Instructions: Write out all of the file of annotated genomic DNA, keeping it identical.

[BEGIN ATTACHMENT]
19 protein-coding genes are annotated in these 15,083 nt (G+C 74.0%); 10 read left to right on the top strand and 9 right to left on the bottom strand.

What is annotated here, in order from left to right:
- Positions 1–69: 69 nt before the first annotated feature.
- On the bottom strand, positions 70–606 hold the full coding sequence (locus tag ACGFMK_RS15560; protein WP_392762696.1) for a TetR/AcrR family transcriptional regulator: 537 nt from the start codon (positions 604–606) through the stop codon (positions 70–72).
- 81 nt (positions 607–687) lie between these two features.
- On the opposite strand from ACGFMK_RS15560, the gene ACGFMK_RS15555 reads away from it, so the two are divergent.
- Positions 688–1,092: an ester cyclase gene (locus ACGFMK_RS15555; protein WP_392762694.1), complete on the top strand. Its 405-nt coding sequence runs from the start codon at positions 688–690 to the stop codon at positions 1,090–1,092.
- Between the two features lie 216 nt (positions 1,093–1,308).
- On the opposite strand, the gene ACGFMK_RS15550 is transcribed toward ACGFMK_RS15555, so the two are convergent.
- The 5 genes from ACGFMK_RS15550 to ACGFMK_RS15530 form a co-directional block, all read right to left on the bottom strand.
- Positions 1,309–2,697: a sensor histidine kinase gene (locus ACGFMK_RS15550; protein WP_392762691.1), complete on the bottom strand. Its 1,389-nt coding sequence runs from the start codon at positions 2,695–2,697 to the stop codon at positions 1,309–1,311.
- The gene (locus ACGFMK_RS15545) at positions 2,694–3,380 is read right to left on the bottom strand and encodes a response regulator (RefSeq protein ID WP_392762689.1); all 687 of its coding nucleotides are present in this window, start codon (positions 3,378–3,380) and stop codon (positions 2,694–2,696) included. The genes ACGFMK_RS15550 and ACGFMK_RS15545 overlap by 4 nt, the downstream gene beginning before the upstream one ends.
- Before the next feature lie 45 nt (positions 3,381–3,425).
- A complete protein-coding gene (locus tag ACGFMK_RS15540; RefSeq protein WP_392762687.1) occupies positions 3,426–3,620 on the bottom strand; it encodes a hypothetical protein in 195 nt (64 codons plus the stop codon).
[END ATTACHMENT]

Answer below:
19 protein-coding genes are annotated in these 15,083 nt (G+C 74.0%); 10 read left to right on the top strand and 9 right to left on the bottom strand.

What is annotated here, in order from left to right:
- Positions 1–69: 69 nt before the first annotated feature.
- On the bottom strand, positions 70–606 hold the full coding sequence (locus tag ACGFMK_RS15560; protein WP_392762696.1) for a TetR/AcrR family transcriptional regulator: 537 nt from the start codon (positions 604–606) through the stop codon (positions 70–72).
- 81 nt (positions 607–687) lie between these two features.
- On the opposite strand from ACGFMK_RS15560, the gene ACGFMK_RS15555 reads away from it, so the two are divergent.
- Positions 688–1,092: an ester cyclase gene (locus ACGFMK_RS15555; protein WP_392762694.1), complete on the top strand. Its 405-nt coding sequence runs from the start codon at positions 688–690 to the stop codon at positions 1,090–1,092.
- Between the two features lie 216 nt (positions 1,093–1,308).
- On the opposite strand, the gene ACGFMK_RS15550 is transcribed toward ACGFMK_RS15555, so the two are convergent.
- The 5 genes from ACGFMK_RS15550 to ACGFMK_RS15530 form a co-directional block, all read right to left on the bottom strand.
- Positions 1,309–2,697: a sensor histidine kinase gene (locus ACGFMK_RS15550; protein WP_392762691.1), complete on the bottom strand. Its 1,389-nt coding sequence runs from the start codon at positions 2,695–2,697 to the stop codon at positions 1,309–1,311.
- The gene (locus ACGFMK_RS15545) at positions 2,694–3,380 is read right to left on the bottom strand and encodes a response regulator (RefSeq protein ID WP_392762689.1); all 687 of its coding nucleotides are present in this window, start codon (positions 3,378–3,380) and stop codon (positions 2,694–2,696) included. The genes ACGFMK_RS15550 and ACGFMK_RS15545 overlap by 4 nt, the downstream gene beginning before the upstream one ends.
- Before the next feature lie 45 nt (positions 3,381–3,425).
- A complete protein-coding gene (locus tag ACGFMK_RS15540; RefSeq protein WP_392762687.1) occupies positions 3,426–3,620 on the bottom strand; it encodes a hypothetical protein in 195 nt (64 codons plus the stop codon).